The forger Peter Winter has made forgeries of the 12 k value (no doubt to paste them on forged letters), they were made somewhere in the 1980's and have a rather modern appearance:

A 12 k 'LAND-POST' forgery made by Peter Winter

Official Stamps from the German Empire used in Baden

The next stamps with inscription "FREI DURCH ABLOSUNG Nr. 16" were used in Baden, more information can be found at Germany official stamps:

1905 Inscription "FREI DURCH ABLÖSUNG Nr 16" (for Baden)

  2 p grey
  3 p brown
  5 p green
  10 p red
  20 p blue
  25 p orange and black on yellow 


1858 Grand Duke Friedrich, insciption at the left

  3 kr (Drei Kreuzer) blue
  6 kr (Sechs Kreuzer) yellow
  9 kr (Neun Kreuzer) red
  12 kr (Zwolf Kreuzer) brown
  18 kr (Achtzehn Kreuzer) orange

Forgeries should exists of the 6 kr yellow and 18 kr orange (see Serrane Guide); also with forged Fournier cancels.

Also, in 'The Stamp Collector's Magazine, Vol. V 1867, page 179, the following description of a forged envelope is given:
BADEN Envelope, 3 kr., blue.
The genuine stamp has the engine-turned border very clear and distinct, the centre being formed by a chain, the loops of which
can easily be counted. In the forgery this is very indistinct, especially on the right side, and the separate loops cannot be distinguished. The inner white circle which surrounds the medallion is of equal thickness in the genuine ; but thicker in the counterfeit, especially between the letters I and K.

In the book 'How to detect forged stamps' by Thomas Dalston (1865) the following text can be found:
ENVELOPE, 3 kr. blue
In the forgery the head is badly embossed, and the parting of the hair is invisible; it is also printed on thicker paper than the genuine. Altogether it is well printed, but the engraving has been badly done. The inscription across the envelope, in the forgery, is printed in roughly formed letters, tho colour being lemon instead of orange. The imitation appears to be lithographed, but the genuine is die printed.


1862 Grand Duke Friedrich, as the issue of 1858 but inscription at the right:

9 k brown

  3 kr (Drei Kreuzer) red
  6 kr (Sechs Kreuzer) blue
  9 kr (Neun Kreuzer) brown

Forgeries should exists of the 6 kr blue (see Serrane Guide) ; also with forged Fournier cancels.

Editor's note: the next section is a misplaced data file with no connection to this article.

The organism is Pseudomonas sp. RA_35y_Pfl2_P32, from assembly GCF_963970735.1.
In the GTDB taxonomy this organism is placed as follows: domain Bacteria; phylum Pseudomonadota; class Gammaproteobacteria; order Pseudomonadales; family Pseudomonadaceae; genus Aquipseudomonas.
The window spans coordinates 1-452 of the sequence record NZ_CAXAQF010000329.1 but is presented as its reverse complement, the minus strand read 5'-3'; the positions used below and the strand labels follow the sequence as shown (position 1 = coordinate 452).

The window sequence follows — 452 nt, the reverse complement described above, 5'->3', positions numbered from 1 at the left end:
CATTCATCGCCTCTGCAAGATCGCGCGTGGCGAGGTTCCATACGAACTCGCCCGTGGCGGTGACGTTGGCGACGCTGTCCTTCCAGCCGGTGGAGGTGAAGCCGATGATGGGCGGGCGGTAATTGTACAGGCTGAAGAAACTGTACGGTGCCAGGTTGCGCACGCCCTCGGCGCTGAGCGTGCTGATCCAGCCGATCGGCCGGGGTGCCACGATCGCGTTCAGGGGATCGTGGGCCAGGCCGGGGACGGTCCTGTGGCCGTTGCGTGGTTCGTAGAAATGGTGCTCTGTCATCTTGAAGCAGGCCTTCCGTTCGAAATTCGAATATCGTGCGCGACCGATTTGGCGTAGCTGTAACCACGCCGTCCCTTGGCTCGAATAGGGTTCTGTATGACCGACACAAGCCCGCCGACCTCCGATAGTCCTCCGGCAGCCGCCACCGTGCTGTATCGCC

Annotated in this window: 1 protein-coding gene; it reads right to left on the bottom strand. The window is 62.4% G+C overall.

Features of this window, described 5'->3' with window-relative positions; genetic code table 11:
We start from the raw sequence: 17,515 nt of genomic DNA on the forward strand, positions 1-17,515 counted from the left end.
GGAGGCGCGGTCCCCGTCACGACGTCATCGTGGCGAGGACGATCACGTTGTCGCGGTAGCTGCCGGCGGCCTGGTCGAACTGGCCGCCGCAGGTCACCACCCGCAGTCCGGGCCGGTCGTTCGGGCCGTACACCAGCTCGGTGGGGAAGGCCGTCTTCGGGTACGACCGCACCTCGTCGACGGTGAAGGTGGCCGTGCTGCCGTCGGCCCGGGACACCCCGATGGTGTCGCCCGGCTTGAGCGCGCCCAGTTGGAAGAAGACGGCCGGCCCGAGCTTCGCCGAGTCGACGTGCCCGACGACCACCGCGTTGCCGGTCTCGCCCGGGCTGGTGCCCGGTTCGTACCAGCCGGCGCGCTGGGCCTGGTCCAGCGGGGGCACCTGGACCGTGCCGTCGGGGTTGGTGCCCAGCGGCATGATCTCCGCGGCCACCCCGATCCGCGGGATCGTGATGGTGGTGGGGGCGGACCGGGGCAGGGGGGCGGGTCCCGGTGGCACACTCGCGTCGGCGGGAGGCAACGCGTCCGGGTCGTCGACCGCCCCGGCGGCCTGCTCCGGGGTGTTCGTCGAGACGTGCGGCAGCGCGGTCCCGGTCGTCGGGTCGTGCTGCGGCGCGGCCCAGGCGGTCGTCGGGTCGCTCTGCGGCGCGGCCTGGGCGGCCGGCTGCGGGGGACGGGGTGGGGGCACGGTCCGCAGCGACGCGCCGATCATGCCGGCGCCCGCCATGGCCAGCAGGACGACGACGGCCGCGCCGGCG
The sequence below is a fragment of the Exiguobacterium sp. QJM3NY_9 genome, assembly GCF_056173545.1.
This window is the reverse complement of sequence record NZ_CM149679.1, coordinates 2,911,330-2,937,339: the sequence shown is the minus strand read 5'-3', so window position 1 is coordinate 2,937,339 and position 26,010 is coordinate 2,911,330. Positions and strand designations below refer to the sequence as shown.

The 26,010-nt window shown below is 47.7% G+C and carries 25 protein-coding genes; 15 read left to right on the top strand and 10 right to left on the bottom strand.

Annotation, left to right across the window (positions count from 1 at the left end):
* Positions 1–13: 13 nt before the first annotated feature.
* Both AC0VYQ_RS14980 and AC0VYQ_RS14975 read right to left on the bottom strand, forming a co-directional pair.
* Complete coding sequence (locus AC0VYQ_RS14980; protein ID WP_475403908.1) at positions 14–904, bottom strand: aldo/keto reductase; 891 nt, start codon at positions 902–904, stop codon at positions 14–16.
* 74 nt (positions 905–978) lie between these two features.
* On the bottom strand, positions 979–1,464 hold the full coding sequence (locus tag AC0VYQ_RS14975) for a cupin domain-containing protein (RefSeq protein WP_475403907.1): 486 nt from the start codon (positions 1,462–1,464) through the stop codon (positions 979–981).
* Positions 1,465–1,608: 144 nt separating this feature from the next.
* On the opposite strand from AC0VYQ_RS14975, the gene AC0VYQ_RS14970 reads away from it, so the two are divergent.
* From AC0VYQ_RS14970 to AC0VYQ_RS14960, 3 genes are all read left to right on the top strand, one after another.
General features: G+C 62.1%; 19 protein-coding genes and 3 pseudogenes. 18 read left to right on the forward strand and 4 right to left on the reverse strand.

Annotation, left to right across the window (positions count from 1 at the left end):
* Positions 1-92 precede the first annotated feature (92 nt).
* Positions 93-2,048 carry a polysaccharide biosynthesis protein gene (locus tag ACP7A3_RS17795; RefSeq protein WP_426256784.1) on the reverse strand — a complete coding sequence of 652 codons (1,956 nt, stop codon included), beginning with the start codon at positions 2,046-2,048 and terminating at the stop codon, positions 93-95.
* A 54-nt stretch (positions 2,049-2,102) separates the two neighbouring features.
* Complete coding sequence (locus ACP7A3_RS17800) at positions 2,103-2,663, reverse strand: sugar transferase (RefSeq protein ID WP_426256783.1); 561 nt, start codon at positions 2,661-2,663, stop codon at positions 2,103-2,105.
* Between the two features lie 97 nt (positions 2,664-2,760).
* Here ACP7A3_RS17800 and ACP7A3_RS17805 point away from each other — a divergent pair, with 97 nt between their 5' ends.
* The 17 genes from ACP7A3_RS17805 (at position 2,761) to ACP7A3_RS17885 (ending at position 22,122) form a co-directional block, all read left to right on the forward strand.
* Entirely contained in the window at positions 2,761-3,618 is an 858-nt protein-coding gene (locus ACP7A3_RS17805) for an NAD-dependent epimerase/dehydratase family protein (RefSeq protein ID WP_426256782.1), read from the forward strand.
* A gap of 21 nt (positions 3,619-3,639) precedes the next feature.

Railway Stamps

Railway stamp: "Grosh. Badische Staatseisenb." wheel with wings and arms

I have seen the values: 5 p red and black, 25 p green and black, 30 p green and black (2 types, '30' different), 40 p red and black, 50 p lilac and black, 60 p blue and black, 70 p brown and black, 80 p orange and black, 90 p brown and black, 1 M grey and black and 2 M blue and black.

I have also seen stamps with the "Grobh." overprinted with a bar:

nietweergeven.jpggstat/badrail2.jpg" width="133" height="158">
(Reduced size)

I have seen the values 5 p red and black, 10 p brown and black, 20 p orange and black, 50 p lilac and black, 60 p blue and black, 70 p brown and black, 80 p orange and black, 90 p brown and black, 1 M grey and black, 3 M brown and black, 4 M green and black, 5 M red and black and 20 M green and black with this overprint .

These railway stamps are not very common.


10 p black Value in 'centimes'
Reduced sizes

I've seen the values: 5 p brown, 10 p black, 25 p blue, 30 p green and 50 p red. And with value in "CENTIMES" (for use in the Badischer Bahnhof in Basel, Switzerland): 5 c green, 10 c green, 30 c green, 65 c green, 1 Frank green, 5 Franken green. They should also exist with the inscription "REICHSEISENBAHNEN" and value in "RAPPEN" when the Baden Railways were taken over by the German Reichsbahn (at least the 80 Rappen green).


I have seen the values 10 p and 20 p (both in red with black value inscription).

For more Germany railway stamps, click here.

Fiscal stamps

1875 Inscription "STEMPELMARKE" with embossed center

  10 p yellow
  20 p brown
  50 p blue
  1 M green
  2 M red


1921(?) Inscription 'KOSTENMARKE BADEN'

(Reduced sizes)

These fiscal stamps are not very common. I have seen the following values (with the value always in black): 5 p brown, 50 p violet, 70 p yellow, 1 M lilac, 2 M grey, 3 M orange, 4 M red, 5 M blue, 10 M green, 30 M blue and 50 M yellow.


1923(?) New smaller design consisting of two small stamps

I have seen the values (the value always in black): 10 M green, 50 M yellow, 100 M olive, 1000 M brown, 2000 M grey, 5000 M green, and 50000 M red.


Typical cancels:

Pre-philatelic cancel 'FREIBURG in BADEN' with crown and posthorn in circle.

3 k red "109" in five circles cancellation
(Number cancels or 'Nummerstempel')

The most common cancel is 5 ring cancel with a number in the center. I've seen them in black and red. For example nr 109 for the town of Pforzheim. Other numeral cancels:
1: Aach
2: Achern
3: Adelsheim
4: Aglasterhausen
5: Allensbach
6: Altbreisach
7: Appenweiler
8: Baden (Adelsheim?)